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Walter Mosley comes to Liverpool in Transatlantic 175 week

Acclaimed American author is Writing on the Wall guest as part of One Magnificent City
Walter Mosley comes to Liverpool in Transatlantic 175 weekAmerican author Walter Mosley is making a rate UK appearance when he comes to Liverpool next week as part of the Writing on the Wall festival.

The 63-year-old is making a special trip from his home in New York to take part in ‘An Evening With’ event at Liverpool Town Hall as part of the American Dreams programme to celebrate Cunard’s 175th anniversary through the One Magnificent City programme. Read the rest of this entry »

Seattle Times: New crime fiction

By Adam Woog, Special to The Seattle Times

This month’s selection of crime fiction features two memorable private eyes and a square-jawed veteran of World War I.

Walter Mosley is renowned for his Easy Rawlins mysteries, but And Sometimes I Wonder About You (Doubleday, 288 pp., $26.95) falls into one of this prolific author’s other series — and it’s equally exhilarating.

Leonid McGill is a gumshoe with a past: The “post-black” P.I. grew up on New York City’s mean streets and is forever seeking to atone for past sins. He’s also got a remarkably messy personal life (many kids, mentally unstable wife, multiple affairs, politically radical father, etc.).

McGill, powerful but short, also has a strange mental tic: precisely describing the height of every man he meets. (Full disclosure: I am also height-challenged, but I like to think I’m not as preoccupied about it as McGill is.)

The book’s plot includes a gorgeous woman in danger, a Fagin-like mastermind with a network of child criminals, and a murdered homeless guy. Mosley doesn’t resolve these complex stories neatly, but then he’s never been as interested in plotting as he is in creating vivid characters and bracing, rat-a-tat prose — both of which are in abundance here.

(via Seattle Times)

Leonid McGill juggles perils of personal, professional life

BOB CUNNINGHAM 
Blade Staff Writer

And Sometimes I Wonder About YouIf there’s anything that defines the modern world, it’s the ability to multitask.

The better you are at it, often the better your professional life is for it. Not your personal life, mind you. That’s a different story.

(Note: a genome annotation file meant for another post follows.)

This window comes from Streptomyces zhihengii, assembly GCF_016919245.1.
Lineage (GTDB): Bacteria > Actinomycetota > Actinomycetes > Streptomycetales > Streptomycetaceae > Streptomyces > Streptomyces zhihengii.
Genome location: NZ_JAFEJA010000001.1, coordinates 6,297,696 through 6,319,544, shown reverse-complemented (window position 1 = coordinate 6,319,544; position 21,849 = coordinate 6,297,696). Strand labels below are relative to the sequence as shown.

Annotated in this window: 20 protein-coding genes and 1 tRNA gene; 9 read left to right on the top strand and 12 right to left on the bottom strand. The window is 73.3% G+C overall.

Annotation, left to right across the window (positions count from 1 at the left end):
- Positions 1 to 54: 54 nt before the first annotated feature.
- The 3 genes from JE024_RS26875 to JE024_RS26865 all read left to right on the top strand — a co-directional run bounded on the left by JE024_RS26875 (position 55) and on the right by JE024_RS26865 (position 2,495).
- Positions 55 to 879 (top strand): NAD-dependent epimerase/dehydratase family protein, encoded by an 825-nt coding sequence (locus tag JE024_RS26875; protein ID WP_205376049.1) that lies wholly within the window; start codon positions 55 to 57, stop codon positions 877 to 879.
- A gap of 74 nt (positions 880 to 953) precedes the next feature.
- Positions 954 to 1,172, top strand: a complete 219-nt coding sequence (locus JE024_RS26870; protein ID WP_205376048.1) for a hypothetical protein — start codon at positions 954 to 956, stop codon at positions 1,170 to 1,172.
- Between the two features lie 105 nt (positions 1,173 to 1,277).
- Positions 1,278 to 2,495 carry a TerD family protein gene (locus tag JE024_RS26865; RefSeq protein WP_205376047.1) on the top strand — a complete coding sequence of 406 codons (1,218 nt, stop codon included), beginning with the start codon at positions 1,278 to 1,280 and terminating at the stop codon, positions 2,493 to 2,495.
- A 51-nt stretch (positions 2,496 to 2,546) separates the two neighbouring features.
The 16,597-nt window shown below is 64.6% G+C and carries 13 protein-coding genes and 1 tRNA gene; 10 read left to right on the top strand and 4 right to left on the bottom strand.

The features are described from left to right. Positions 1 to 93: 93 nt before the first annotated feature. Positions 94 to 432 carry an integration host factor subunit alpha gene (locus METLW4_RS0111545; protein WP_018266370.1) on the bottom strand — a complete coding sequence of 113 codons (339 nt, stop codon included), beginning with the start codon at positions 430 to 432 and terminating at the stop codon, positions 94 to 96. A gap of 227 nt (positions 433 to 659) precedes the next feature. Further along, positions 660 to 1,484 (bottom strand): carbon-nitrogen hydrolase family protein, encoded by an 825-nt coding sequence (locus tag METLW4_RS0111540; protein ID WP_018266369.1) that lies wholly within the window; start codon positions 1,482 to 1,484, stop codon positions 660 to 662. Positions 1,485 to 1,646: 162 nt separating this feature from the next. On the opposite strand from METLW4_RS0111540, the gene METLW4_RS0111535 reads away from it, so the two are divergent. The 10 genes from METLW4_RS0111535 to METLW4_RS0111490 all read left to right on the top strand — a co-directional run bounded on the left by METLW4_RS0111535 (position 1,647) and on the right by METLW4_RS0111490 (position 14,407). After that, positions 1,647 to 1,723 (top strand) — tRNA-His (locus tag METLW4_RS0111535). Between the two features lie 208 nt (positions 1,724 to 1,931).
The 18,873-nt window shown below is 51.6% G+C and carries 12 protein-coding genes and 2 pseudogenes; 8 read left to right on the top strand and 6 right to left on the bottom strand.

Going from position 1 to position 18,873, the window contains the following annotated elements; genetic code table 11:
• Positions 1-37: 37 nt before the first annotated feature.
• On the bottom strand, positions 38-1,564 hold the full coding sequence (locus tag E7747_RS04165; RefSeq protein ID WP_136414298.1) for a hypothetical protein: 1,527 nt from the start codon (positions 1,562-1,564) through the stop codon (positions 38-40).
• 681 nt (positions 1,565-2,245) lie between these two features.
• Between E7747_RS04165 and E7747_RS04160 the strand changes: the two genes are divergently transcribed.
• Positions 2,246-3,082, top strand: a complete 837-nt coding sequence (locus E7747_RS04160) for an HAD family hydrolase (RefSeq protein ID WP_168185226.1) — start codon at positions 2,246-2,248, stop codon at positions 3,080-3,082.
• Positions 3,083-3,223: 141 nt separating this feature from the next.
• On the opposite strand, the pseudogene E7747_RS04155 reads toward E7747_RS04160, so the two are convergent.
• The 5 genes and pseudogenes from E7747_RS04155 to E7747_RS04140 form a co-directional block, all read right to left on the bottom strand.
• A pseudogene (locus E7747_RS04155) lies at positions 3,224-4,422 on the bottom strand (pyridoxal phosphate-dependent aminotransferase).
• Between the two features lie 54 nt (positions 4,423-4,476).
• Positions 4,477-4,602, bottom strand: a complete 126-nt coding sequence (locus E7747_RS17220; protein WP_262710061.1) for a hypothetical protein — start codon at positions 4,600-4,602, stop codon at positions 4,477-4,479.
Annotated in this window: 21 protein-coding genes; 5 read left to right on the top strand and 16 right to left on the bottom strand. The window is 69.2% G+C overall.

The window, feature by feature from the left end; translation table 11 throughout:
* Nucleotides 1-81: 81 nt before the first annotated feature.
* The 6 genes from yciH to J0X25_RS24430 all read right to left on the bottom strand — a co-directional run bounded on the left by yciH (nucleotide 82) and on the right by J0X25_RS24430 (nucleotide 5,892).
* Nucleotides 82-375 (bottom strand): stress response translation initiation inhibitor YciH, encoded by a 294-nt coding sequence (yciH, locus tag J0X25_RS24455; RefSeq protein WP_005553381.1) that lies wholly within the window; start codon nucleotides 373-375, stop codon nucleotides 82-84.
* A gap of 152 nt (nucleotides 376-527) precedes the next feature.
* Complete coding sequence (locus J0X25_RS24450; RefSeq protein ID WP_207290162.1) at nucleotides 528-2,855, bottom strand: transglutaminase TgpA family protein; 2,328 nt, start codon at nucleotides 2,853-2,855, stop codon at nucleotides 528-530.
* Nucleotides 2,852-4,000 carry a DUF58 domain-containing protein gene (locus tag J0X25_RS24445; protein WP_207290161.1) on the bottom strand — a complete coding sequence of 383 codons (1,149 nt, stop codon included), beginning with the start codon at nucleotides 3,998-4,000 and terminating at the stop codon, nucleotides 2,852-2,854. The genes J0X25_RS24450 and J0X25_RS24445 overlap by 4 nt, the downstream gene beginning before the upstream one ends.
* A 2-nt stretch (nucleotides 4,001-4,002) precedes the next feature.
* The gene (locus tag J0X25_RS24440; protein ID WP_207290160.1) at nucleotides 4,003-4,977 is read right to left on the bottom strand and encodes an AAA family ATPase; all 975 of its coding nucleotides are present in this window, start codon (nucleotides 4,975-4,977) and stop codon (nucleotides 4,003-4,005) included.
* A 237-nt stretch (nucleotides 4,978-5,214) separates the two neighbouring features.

When the two are intertwined and depend on your broad shoulders, even though you’re only 5-foot-6? You better know your way around the ring, as well as Manhattan.

Meet Leonid McGill, Walter Mosley’s modern-day, New York-based private investigator. In And Sometimes I Wonder About You, McGill has even more on his plate than usual.

For starters, McGill’s wife, Katrina, is recovering in a sanatorium after a suicide attempt. His revolutionary and mysterious father, Tolstoy, whom Leonid hasn’t seen since he was a boy, is lurking somewhere in the shadows.

McGill’s son and partner, Twill, has taken on a much-too dangerous case and needs his father’s help. Plus, there’s Hiram Stent, a sad sack of man who tried to hire McGill to find his cousin for a vast sum of money. McGill turns him down and Stent turns up dead, which ultimately puts Leonid on the case.

Am I missing anything?

Oh yeah, while traveling for another case, McGill meets the beautiful con artist Marella. She makes his heart ache for his old ways as a fixer in the crime world. A few other friends — Gordo, Mardi, and Bug — have their issues. Even pal Hush, a former assassin, needs McGill’s life advice.

All in 272 pages.

If you didn’t know any better, you’d think it was Mosley, not McGill, who’s the former boxer — the way he bobs and weaves from chapter to chapter, sidestepping deadly blows and delivering his own devastating combinations.

In last year’s standalone Debbie Doesn’t Do It Anymore, I compared Mosley to Thelonious Monk because of his unmatched rhythm. But with McGill — And Sometimes I Wonder About You is the fifth book in the series — boxing great Sugar Ray Robinson may be the better comparison because pound for pound there’s no one who can touch him. Certainly not McGill’s enemies and not the police trying to cash in debts past due. He outwits those who underestimate him and he overpowers his aggressors, and he knows how to get answers when he’s short on time and tired of the hustle: by putting his gun on the table.

No, he’s not above scare tactics to achieve his own personal justice. And yet he’s a big softy when it comes to the many women in his life, as well as his family.

Leonid McGill is someone you want in your corner.

Contact Bob Cunningham at bcunningham@theblade.com or 419-724-6506.

(via <a href="http://www.toledoblade Click Here.com/Books/2015/05/31/Leonid-McGill-juggles-perils-of-personal-professional-life.html” target=”_blank”>The Blade)